May I ask.... have you ever visited Scotland?
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Athair 
Posted: 22-Aug-2003, 08:59 PM
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Hmmm, Well let me see. Not that it matters I guess but that was my wife that had replied to you lastly. Now on to where I have visited:
I have indeed been to Scotland, a few times back when my father and grandparents were alive. I will have to call my mother to ask the details but we visited Edinburgh to see a few relatives and spent most of our time in the Inverness area. My grandparents lived in a small town near the ocean called fortress or fortrise or something similar near Inverness. We traveled a fair amount through several of the small northern towns. I can't wait to take my children there someday to see the country. I have also lived in Germany and Denmark, I have traveled to Egypt, Afghanistan, Israel, Pakistan, Nepal, Australia, Africa, South America, Japan, Antarctica and all 50 states in the U.S.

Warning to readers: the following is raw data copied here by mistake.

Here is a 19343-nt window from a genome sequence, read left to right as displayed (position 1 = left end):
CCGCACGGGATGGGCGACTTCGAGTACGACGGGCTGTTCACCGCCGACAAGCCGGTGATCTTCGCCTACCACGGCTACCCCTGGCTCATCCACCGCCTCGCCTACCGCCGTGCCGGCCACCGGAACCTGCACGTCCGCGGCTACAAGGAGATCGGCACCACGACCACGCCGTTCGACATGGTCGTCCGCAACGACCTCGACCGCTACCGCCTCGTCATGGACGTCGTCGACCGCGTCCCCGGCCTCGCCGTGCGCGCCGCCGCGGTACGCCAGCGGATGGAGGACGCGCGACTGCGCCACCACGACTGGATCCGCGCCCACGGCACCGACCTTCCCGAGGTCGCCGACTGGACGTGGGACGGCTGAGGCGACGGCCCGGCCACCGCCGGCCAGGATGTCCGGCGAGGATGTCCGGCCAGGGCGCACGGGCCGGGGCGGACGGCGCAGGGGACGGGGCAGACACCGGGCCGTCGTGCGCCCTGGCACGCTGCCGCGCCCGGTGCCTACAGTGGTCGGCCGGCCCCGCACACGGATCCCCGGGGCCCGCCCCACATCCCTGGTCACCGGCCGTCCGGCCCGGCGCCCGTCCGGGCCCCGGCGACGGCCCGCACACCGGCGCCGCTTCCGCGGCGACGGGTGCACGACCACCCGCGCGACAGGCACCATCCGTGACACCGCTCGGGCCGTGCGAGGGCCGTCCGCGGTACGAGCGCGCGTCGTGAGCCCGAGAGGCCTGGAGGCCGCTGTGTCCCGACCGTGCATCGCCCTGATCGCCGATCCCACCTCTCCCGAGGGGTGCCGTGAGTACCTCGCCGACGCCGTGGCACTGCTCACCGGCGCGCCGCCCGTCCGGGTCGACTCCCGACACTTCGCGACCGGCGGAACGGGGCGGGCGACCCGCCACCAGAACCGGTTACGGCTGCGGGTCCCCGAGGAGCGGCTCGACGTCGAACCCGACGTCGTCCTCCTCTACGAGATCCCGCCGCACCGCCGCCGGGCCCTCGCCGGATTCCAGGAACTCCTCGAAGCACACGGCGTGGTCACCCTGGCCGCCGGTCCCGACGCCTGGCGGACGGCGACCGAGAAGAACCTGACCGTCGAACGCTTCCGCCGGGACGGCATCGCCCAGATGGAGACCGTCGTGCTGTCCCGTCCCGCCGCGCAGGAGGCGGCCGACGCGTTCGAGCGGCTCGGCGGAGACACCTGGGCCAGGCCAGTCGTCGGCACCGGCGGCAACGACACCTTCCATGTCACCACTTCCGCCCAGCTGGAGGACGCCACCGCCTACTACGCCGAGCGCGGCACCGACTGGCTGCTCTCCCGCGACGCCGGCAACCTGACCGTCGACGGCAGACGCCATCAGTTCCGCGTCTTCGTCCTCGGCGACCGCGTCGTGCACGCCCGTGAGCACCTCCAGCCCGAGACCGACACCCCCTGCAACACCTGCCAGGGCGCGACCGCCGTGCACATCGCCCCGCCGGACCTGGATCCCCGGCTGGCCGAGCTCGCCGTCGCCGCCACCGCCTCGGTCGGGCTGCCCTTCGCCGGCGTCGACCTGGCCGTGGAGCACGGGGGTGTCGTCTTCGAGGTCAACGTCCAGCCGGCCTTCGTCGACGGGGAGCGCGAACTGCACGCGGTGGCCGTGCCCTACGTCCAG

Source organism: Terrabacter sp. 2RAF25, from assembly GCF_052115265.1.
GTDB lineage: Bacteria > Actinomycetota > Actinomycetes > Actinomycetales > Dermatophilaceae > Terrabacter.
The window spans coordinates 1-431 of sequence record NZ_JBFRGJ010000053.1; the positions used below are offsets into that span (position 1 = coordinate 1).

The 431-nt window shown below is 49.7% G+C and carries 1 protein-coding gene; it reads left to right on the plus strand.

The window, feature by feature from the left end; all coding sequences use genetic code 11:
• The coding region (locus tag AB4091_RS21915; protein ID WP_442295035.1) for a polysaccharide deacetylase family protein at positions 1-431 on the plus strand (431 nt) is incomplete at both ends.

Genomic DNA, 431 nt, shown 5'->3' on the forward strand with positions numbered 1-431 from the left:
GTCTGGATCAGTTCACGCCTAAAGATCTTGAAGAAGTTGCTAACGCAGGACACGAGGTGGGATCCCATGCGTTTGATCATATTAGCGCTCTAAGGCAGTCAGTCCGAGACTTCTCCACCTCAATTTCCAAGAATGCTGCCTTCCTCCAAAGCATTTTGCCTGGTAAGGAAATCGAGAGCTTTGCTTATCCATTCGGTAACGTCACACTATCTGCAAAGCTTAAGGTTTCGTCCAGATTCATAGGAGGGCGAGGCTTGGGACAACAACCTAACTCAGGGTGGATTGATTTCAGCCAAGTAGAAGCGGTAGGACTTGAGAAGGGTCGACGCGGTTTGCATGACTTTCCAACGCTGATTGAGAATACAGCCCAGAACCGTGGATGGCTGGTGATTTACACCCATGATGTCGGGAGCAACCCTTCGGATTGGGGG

I have since given up the business that requires all of the travel and work at a much more stationary profession.
I appologize for the rough start on the board but I think what my wife was getting to was that no matter what statistic or study anyone may produce on a certain topic, there is always a statistic or study that states the opposite and we tend to be "glass is half full" type of people and generally tend to look for the positive. I did a simple search this afternoon and came up with 100's of url's to sites stating statistics and "facts" in regards to the resurgence of the Scottish Gaelic language along with Scottish music and dance. So with that information along with statements from the teachers from Nova Scotia and Scotland that are actually involved with the groups responsible for teaching these Gaelic students, we simply came to the conclusion that maybe things are not as bad off as some may say. Kind of a case of the boy that cried "wolf"